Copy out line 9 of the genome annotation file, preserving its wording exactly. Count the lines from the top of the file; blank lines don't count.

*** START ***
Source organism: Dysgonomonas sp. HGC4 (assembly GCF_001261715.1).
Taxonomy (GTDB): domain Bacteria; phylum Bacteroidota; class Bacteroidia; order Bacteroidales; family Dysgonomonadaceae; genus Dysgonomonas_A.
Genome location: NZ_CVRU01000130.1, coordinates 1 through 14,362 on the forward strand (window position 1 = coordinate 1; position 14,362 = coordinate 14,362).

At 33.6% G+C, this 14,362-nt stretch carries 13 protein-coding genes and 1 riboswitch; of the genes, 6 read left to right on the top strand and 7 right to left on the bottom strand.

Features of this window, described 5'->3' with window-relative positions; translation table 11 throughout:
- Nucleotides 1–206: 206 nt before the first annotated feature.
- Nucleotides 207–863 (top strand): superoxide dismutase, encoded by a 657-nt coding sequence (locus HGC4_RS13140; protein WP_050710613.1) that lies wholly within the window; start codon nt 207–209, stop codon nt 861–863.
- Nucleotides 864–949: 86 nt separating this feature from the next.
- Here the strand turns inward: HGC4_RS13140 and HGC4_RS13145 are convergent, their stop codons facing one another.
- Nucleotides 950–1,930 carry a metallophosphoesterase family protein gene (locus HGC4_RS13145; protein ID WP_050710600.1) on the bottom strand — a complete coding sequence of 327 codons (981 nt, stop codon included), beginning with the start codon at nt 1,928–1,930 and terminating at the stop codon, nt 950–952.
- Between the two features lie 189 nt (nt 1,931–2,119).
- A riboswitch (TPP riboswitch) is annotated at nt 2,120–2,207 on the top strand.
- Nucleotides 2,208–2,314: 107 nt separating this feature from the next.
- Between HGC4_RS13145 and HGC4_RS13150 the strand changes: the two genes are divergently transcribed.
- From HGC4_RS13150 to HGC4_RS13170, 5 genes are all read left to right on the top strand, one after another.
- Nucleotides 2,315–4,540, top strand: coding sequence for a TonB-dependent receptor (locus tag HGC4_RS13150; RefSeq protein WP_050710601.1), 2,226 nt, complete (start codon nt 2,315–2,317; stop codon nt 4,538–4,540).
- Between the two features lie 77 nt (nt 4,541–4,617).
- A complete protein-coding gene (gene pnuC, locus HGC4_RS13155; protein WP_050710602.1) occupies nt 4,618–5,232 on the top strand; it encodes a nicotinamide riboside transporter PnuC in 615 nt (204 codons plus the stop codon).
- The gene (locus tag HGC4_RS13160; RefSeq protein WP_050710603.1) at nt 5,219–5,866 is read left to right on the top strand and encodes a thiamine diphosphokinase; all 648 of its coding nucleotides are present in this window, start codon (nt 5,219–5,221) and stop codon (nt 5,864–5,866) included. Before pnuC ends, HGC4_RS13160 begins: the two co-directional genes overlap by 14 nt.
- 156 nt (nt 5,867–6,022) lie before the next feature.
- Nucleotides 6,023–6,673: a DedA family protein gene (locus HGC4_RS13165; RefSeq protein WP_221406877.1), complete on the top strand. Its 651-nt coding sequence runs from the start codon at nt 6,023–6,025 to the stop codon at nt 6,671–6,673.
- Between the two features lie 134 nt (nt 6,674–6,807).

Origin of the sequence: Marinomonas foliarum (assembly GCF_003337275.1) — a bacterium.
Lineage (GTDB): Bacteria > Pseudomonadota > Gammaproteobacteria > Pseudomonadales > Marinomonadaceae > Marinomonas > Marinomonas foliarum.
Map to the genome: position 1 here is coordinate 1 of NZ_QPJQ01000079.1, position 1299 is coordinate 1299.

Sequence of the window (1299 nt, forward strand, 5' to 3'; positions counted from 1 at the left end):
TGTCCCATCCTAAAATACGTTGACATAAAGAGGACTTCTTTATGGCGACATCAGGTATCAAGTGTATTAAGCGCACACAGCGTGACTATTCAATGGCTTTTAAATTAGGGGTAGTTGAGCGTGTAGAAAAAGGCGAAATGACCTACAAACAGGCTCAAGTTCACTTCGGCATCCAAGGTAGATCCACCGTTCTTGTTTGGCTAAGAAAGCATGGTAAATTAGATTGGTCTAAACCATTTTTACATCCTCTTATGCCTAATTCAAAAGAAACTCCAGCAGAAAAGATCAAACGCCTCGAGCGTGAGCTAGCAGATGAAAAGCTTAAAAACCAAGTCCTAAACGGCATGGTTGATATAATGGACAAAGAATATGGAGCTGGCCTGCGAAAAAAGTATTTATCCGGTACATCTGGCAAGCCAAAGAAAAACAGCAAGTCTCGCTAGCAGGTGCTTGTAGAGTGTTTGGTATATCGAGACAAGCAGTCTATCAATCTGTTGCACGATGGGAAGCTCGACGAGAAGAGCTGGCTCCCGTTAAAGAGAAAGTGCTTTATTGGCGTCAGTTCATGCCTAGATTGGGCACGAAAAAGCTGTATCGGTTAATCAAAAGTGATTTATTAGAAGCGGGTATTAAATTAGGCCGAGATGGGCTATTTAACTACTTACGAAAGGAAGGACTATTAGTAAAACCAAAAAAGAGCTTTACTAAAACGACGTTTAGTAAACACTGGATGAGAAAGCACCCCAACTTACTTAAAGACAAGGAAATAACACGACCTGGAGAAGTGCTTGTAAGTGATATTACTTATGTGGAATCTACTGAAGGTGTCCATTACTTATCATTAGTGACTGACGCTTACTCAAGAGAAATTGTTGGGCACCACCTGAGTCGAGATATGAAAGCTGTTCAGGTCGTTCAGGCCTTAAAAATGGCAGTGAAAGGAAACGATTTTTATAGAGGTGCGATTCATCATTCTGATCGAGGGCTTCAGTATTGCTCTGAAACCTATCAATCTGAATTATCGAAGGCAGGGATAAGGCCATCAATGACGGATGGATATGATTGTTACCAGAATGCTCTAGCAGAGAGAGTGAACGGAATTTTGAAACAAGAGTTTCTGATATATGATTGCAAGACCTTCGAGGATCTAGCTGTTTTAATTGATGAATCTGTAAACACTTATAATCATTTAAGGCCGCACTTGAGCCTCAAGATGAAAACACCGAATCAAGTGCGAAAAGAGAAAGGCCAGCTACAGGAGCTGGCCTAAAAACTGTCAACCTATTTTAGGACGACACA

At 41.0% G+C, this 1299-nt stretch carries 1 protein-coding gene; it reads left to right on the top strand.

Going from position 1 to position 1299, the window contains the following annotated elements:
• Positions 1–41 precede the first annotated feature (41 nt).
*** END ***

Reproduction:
- Here the strand turns inward: HGC4_RS13140 and HGC4_RS13145 are convergent, their stop codons facing one another.